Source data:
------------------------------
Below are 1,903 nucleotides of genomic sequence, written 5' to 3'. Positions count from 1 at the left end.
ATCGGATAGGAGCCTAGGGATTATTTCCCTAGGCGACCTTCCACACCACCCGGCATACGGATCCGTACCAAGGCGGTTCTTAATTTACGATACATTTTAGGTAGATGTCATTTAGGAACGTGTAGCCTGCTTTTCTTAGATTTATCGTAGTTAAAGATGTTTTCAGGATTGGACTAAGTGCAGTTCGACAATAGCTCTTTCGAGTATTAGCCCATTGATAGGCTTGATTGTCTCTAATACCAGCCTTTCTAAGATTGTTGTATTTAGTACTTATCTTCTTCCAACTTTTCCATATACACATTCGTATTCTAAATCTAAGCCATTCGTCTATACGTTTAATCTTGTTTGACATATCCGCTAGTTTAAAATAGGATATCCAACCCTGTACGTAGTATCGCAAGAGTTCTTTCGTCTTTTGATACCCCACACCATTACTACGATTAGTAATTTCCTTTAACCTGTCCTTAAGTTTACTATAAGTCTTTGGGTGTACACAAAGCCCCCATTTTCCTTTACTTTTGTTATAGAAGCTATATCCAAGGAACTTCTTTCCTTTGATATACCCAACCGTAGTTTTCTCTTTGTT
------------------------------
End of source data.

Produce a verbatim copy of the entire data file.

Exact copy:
Below are 1,903 nucleotides of genomic sequence, written 5' to 3'. Positions count from 1 at the left end.
ATCGGATAGGAGCCTAGGGATTATTTCCCTAGGCGACCTTCCACACCACCCGGCATACGGATCCGTACCAAGGCGGTTCTTAATTTACGATACATTTTAGGTAGATGTCATTTAGGAACGTGTAGCCTGCTTTTCTTAGATTTATCGTAGTTAAAGATGTTTTCAGGATTGGACTAAGTGCAGTTCGACAATAGCTCTTTCGAGTATTAGCCCATTGATAGGCTTGATTGTCTCTAATACCAGCCTTTCTAAGATTGTTGTATTTAGTACTTATCTTCTTCCAACTTTTCCATATACACATTCGTATTCTAAATCTAAGCCATTCGTCTATACGTTTAATCTTGTTTGACATATCCGCTAGTTTAAAATAGGATATCCAACCCTGTACGTAGTATCGCAAGAGTTCTTTCGTCTTTTGATACCCCACACCATTACTACGATTAGTAATTTCCTTTAACCTGTCCTTAAGTTTACTATAAGTCTTTGGGTGTACACAAAGCCCCCATTTTCCTTTACTTTTGTTATAGAAGCTATATCCAAGGAACTTCTTTCCTTTGATATACCCAACCGTAGTTTTCTCTTTGTT